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Paul Schimmel Receives Award from the Biophysical Society

La Jolla, CA. August 11,1999 - Paul R. Schimmel, Ph.D., Professor, Departments of Molecular Biology and Chemistry, and The Skaggs Institute for Chemical Biology, The Scripps Research Institute (TSRI), has been named a recipient of the Biophysical Society's Emily M. Gray Award, for his "significant contributions to teaching and education in biophysics." He shares the award with Charles Cantor, Ph.D., of Sequenom, Inc.

Schimmel's major research interests have concentrated on the decoding of genetic information, with an emphasis on the rules of the universal genetic code, work that has placed him "squarely in the middle of the origin of life question," according to a colleague. His laboratory uncovered an operational RNA code for amino acids which related specific sequences/structures in small RNA oligonucleotides to specific aminoacylations. He and his coworkers were also among the first to establish the modular design of aminoacyl tRNA synthetases. He later showed how this design relates to the operational RNA code and its relationship to the genetic code.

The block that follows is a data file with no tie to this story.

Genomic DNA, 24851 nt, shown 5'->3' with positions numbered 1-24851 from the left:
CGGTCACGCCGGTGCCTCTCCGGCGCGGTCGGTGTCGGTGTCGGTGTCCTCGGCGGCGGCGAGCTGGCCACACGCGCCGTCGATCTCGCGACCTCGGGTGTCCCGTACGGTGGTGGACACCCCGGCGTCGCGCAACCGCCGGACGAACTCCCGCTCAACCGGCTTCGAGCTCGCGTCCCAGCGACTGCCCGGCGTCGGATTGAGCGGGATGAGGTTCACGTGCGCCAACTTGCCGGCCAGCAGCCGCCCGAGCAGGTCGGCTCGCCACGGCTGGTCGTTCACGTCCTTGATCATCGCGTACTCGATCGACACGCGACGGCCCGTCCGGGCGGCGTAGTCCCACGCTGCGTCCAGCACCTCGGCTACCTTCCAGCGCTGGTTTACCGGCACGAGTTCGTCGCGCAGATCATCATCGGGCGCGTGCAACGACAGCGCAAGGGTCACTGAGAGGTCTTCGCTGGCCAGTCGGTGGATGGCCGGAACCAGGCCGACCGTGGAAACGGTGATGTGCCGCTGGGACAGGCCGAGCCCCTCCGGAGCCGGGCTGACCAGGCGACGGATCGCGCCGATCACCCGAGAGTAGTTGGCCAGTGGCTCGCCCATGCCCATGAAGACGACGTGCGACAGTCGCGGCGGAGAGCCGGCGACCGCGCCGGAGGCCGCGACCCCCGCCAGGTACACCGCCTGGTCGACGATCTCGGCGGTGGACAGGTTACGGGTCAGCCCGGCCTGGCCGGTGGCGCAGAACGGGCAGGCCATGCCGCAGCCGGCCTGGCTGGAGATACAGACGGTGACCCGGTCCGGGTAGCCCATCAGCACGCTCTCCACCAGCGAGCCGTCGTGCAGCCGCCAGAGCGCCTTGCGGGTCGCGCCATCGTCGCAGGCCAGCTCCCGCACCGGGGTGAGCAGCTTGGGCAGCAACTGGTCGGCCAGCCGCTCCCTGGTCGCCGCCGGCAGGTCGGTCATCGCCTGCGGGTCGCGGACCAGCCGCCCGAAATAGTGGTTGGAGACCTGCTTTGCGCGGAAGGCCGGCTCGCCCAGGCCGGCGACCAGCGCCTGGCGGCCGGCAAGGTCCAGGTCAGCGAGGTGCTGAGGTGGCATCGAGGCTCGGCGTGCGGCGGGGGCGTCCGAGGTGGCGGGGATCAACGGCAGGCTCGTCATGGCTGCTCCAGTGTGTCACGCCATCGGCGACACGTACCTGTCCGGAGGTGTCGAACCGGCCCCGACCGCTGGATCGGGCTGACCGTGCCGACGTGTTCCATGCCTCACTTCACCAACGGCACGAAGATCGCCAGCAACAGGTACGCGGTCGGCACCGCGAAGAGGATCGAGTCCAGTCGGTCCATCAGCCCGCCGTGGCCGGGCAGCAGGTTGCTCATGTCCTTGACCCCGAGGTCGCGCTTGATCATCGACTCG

Prior to his appointment to TSRI's faculty in 1997, Schimmel was the John D. and Catherine T. MacArthur Professor of Biochemistry and Biophysics at Massachusetts Institute of Technology. A member of the National Academy of Sciences, he is the author or co-author of many scientific papers

and of a widely used three-volume textbook on biophysical chemistry. He was a recipient of the Alfred P. Sloan Fellowship, the American Chemical Society's Pfizer Award in Enzyme Chemistry, and was elected to membership in the American Academy of Arts and Sciences and the American Philosphical Society. He has been active in many scientific and academic organizations and committees, including service as Chairman of the Division of Biological Chemistry of the American Chemical Society and as an editorial board member of ten different scientific journals. Having a longstanding interest in the applications of basic biomedical research to human health, Schimmel holds several patents and is a co-founder of four biotechnology companies. These companies are developing new therapies for human diseases and disorders. He is a graduate of Ohio Wesleyan University and holds a Ph.D. from Massachusetts Institute of Technology.

The Biophysical Society is a professional, scientific society established to encourage development and dissemination of knowledge in biophysics. Since its founding in 1956, the Society has grown to nearly 6,000 members located throughout the U.S. and the world. Its members teach and conduct research in colleges, universities, laboratories, government agencies and industry.


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